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13.4.3: Hydrides and Dihydrogen Complexes

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    Ligands can, shockingly enough, bind through the electrons in their own \(\sigma\) bonds in an L-type fashion. This binding mode depends as much on the metal center as it does on the ligand itself—to see why, we need only recognize that \(\sigma\) complexes look like intermediates in concerted oxidative additions. With a slight reorganization of electrons and geometry, an L-type \(\sigma\) ligand can become two X-type ligands. Why, then, are \(\sigma\) complexes stable? How can we control the ratio of \(\sigma\) complex to X2 complex in a given situation? How does complexation of a \(\sigma\) bond change the ligand’s properties? We’ll address these questions and more in this post.

    General Properties

    The first thing to realize about \(\sigma\) complexes is that they are highly sensitive to steric bulk. Any old \(\sigma\) bond won’t do; hydrogen at one end of the binding bond or the other (or both) is necessary. The best studied \(\sigma\) complexes involve dihydrogen (\(\ce{H2}\)), so let’s start there.

    Epic Ligand Survey: Sigma Complexes
    Figure \(\PageIndex{1}\): A bonding interaction between a metal ion and the \(\sigma\) bond of a generic \(\ce{X-H}\) ligand.

    Mildly backbonding metals may bind dihydrogen “side on.” Like side-on binding in \(\pi\) complexes, there are two important orbital interactions at play here: The first is a sigma bonding interaction (\(\ce{ \sigma H-H \bond{->} d\sigma}\)), as pictured on the left in Figure \(\PageIndex{2}\); the second is a \(\pi\) bonding interaction ( \( \ce{d \pi \bond{->}} \sigma^* \ce{H–H}\)), as pictured on the right in Figure \(\PageIndex{2}\). Dihydrogen complexes can “tautomerize” to hydride \(\ce{(H)2}\) isomers through cleavage of the \(\ce{H–H}\) bond to the metal (this is an oxidative addition reaction, as discussed in the chapter on organometallic reactions).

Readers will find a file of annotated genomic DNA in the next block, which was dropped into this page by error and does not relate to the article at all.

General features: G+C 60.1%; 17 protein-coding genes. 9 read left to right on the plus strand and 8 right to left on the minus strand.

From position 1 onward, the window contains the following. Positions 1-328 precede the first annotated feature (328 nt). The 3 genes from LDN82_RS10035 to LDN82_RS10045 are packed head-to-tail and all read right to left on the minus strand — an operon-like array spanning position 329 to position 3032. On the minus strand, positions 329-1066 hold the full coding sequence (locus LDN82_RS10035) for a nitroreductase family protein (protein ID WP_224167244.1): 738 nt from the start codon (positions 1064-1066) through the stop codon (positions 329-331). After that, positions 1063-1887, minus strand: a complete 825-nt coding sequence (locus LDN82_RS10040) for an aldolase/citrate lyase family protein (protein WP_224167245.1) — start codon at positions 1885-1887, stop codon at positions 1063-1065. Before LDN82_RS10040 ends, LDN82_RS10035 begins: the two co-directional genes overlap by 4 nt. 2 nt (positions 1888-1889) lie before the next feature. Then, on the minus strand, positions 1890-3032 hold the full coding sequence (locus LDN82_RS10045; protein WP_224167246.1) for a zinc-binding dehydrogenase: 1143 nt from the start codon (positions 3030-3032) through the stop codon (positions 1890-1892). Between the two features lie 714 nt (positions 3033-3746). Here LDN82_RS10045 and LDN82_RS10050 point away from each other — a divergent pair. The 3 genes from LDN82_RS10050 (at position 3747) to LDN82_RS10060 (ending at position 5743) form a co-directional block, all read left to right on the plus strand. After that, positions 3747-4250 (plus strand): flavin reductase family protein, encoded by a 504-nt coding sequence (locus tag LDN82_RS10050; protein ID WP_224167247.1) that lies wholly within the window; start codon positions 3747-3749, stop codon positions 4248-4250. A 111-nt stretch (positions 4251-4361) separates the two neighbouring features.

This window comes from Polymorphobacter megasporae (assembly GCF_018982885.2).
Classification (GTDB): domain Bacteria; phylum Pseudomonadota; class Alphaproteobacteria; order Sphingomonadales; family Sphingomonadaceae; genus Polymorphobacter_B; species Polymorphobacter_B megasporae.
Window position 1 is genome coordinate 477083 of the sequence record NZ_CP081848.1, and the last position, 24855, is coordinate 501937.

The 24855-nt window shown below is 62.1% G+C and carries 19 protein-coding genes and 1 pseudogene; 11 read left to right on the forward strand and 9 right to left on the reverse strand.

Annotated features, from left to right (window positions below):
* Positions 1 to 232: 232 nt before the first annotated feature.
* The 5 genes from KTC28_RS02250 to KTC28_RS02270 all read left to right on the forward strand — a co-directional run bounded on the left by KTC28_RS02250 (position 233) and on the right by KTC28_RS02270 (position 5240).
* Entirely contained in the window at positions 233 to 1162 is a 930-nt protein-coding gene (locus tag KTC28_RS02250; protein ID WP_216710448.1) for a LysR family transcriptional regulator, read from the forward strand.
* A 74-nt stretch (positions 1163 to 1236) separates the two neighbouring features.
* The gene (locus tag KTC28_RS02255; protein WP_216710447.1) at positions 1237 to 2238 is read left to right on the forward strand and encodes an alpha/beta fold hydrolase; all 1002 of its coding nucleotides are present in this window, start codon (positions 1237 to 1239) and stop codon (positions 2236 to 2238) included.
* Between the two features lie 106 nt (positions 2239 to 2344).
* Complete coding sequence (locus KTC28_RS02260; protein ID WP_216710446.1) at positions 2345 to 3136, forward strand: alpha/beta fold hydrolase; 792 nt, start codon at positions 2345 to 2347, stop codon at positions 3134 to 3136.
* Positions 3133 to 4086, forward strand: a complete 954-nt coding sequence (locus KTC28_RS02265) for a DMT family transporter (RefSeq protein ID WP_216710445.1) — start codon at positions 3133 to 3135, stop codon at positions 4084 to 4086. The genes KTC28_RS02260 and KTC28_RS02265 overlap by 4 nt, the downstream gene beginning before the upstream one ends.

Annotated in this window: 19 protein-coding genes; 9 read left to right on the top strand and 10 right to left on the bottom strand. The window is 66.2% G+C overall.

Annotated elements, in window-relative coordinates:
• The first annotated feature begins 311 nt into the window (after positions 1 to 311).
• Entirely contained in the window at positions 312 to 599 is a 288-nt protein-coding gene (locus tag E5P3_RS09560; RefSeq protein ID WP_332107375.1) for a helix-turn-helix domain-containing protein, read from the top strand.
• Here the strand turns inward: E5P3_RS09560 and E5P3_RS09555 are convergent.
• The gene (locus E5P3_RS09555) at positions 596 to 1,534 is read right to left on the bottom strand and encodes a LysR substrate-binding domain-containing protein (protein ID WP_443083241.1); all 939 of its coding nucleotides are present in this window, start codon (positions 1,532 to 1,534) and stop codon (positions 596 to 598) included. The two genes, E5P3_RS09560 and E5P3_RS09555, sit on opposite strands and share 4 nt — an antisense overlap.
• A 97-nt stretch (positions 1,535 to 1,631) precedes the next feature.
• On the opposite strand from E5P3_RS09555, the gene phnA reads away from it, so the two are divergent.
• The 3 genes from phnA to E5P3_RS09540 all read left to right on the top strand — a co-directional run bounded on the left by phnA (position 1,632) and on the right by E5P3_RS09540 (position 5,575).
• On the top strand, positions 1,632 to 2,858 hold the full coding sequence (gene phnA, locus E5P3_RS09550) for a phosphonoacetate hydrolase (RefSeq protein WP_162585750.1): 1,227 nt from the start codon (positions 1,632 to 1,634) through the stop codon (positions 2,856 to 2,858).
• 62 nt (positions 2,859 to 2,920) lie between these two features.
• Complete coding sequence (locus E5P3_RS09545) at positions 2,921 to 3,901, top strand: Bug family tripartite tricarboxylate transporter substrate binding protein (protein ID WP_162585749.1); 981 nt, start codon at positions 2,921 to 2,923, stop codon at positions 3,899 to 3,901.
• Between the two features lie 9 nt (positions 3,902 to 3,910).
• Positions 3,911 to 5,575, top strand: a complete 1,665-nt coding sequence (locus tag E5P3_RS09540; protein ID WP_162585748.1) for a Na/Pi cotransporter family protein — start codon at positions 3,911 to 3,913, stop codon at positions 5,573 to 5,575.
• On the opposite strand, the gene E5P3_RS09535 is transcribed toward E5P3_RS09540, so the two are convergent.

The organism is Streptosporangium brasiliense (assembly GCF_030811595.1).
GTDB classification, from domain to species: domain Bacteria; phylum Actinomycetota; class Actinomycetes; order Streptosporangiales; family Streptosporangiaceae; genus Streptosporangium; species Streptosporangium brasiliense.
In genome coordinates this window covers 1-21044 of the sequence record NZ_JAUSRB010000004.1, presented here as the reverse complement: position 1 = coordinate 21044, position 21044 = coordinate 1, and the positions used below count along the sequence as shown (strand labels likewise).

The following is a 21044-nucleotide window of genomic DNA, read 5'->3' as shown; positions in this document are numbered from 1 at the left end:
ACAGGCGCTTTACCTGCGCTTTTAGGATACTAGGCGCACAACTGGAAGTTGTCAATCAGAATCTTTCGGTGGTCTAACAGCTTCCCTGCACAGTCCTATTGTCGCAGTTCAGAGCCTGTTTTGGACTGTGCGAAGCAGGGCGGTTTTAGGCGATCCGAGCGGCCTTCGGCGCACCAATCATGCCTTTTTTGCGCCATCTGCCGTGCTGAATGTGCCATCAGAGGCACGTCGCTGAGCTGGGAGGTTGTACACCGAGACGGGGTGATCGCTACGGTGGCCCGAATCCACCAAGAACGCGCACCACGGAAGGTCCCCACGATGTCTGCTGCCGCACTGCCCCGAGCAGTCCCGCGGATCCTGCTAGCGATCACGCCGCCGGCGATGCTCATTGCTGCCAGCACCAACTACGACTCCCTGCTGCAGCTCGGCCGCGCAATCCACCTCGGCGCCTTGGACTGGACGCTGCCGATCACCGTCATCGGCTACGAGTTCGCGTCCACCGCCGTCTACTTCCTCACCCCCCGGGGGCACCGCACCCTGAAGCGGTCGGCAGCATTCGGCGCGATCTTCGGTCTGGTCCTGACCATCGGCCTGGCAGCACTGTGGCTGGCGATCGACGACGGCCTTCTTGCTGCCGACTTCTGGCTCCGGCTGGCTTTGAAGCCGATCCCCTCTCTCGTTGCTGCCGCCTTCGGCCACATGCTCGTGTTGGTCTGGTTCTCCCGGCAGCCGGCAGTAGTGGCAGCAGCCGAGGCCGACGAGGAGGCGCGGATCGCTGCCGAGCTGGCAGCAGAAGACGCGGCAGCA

Orbital interactions and L-X2 equilibrium in σ complexes.
    Figure \(\PageIndex{2}\): Orbital interactions and \(\ce{L-X2}\) equilibrium in \(\sigma\) complexes.

    \(\ce{H2}\) binding in an L-type fashion massively acidifies the ligand. Changes in of over thirty pKa units have been observed upon metal binding! Analogous acidifications of X–H bonds, rarely exhibit ΔpKa > 5. What’s causing the different behavior of X–H and H–H ligands? The key is to consider the conjugate base of the ligand—in particular, how much it’s stabilized by a metal center relative to the corresponding free anion. The principle here is analogous to the famous dictum of organic chemistry: consider charged species when making acid/base comparisons. Stabilization of the unhindered anion \(\ce{H^-}\) by a metal is much greater than stabilization of larger, more electronegative anions like \(\ce{HO^-}\) and \(\ce{NH2^-}\) by a metal. As a result, it’s more favorable to remove a proton from metal-complexed \(\ce{H2}\) than from larger, more electronegative X–H ligands.

    Remarkably large stabilization by an acidic metal fragment, without any counterbalancing from steric factors, explains the extreme acidification of dihydrogen upon metal binding.
    Figure \(\PageIndex{3}\): When the conjugate base is stabilized, the pKa of the acid is decreased. The metal ion has a more important stabilizing effect on \(\ce{H^-}\) compared to any other conjugate base (\(\ce{X^-}\)).

    Remarkably large stabilization by an acidic metal fragment, without any counterbalancing from steric factors, explains the extreme acidification of dihydrogen upon metal binding.